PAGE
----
Canadian Gambling Statistics

User penetration refers to the percentage of consumers engaging with a product or service beyond the expected audience. Despite a 47% decline in 2023, the online gambling industry is projected to expand.

By 2027, it’s forecasted that the gambling market will cater to 20.38 million individuals. This trend suggests an increasing preference among Canadians for online gambling over traditional brick-and-mortar casinos.

The industry boasted a 97% return on investment in 2022, outperforming land-based casinos, which only saw a 61% return. With the rising interest in online betting, Canada’s online casino industry is experiencing the highest user penetration rate.

What Is the Average Expenditure on Gambling by Canadians?

Many enjoy the thrill of the occasional game of chance. The fact that you can retain all of your earnings, as there are no taxes on gambling profits in Canada, adds to the allure of gambling. In Canada, winnings are subject to taxation only for professional gamblers with a sustained winning streak.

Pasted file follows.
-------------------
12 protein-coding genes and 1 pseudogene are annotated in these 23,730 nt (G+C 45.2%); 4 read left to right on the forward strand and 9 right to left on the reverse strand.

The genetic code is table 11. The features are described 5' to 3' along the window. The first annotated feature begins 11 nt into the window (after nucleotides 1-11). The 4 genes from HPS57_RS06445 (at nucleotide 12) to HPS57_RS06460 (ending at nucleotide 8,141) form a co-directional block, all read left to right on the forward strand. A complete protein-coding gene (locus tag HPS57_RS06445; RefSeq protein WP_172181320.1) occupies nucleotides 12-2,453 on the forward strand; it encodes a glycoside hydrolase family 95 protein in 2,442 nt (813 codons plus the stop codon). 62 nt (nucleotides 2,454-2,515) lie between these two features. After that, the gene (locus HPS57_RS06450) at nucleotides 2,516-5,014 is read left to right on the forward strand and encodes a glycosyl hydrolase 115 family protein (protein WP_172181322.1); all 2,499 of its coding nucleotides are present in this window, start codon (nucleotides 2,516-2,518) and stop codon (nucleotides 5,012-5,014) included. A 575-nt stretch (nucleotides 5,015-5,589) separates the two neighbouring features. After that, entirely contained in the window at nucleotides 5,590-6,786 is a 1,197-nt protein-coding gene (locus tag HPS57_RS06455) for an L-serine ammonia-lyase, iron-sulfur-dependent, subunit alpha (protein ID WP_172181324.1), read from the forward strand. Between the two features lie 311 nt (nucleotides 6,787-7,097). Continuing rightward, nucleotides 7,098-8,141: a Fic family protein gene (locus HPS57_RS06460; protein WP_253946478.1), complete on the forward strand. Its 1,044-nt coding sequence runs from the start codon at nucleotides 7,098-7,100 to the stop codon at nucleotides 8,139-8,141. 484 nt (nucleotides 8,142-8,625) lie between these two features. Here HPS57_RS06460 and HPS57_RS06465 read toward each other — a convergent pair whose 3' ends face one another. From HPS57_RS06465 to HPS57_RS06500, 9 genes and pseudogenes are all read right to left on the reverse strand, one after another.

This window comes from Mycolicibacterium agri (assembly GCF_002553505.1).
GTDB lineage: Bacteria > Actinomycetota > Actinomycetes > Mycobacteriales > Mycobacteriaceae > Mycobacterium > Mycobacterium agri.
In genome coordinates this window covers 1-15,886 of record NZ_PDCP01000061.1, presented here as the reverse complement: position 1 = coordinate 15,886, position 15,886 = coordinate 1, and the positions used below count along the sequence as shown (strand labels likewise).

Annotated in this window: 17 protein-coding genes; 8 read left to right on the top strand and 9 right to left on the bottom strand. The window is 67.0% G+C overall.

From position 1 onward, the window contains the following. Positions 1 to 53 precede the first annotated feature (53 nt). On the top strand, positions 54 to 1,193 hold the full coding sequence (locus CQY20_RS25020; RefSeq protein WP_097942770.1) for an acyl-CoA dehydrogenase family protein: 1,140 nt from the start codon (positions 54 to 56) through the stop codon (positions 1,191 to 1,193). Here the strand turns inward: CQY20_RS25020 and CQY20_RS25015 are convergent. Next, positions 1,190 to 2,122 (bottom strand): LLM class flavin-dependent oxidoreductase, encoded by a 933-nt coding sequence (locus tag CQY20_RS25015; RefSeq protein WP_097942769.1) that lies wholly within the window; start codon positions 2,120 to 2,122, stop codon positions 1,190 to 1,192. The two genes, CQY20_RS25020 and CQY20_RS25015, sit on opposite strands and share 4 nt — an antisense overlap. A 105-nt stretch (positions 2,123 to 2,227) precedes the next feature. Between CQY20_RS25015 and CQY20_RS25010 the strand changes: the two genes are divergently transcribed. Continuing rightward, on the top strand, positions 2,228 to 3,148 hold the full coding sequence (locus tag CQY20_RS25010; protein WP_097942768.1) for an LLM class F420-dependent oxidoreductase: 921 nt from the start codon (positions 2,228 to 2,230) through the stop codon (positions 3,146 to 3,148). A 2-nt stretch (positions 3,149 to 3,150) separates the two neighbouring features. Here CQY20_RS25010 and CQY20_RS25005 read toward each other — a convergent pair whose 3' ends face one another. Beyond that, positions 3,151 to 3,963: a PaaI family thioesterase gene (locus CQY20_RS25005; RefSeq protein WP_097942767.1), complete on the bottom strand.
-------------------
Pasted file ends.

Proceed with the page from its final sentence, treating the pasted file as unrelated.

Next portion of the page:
In recent years, the trend toward online casinos has changed. The pandemic-induced closures of land-based casinos accelerated this change. It’s a profitable industry, as 60% of Canadians say they spend money gambling each month.

Canadian gambling statistics:

  • Six out of ten Canadians have gambled.
  • The monthly average expenditure for gaming and gambling in Canada is $6.75.
  • A month’s worth of gaming expenses is reported by 63% of males and 57% of women.
  • According to 73% of Canadians, gambling-related issues have gotten worse in their region.

The Increasing Attraction to Online Casino Gambling in Canada

An increasing number of Canadians are using online casinos, particularly in the wake of the pandemic. They offer various benefits regular casinos do not and are more convenient. Over time, land-based casinos’ revenue has decreased due to the growing popularity of online gambling sites.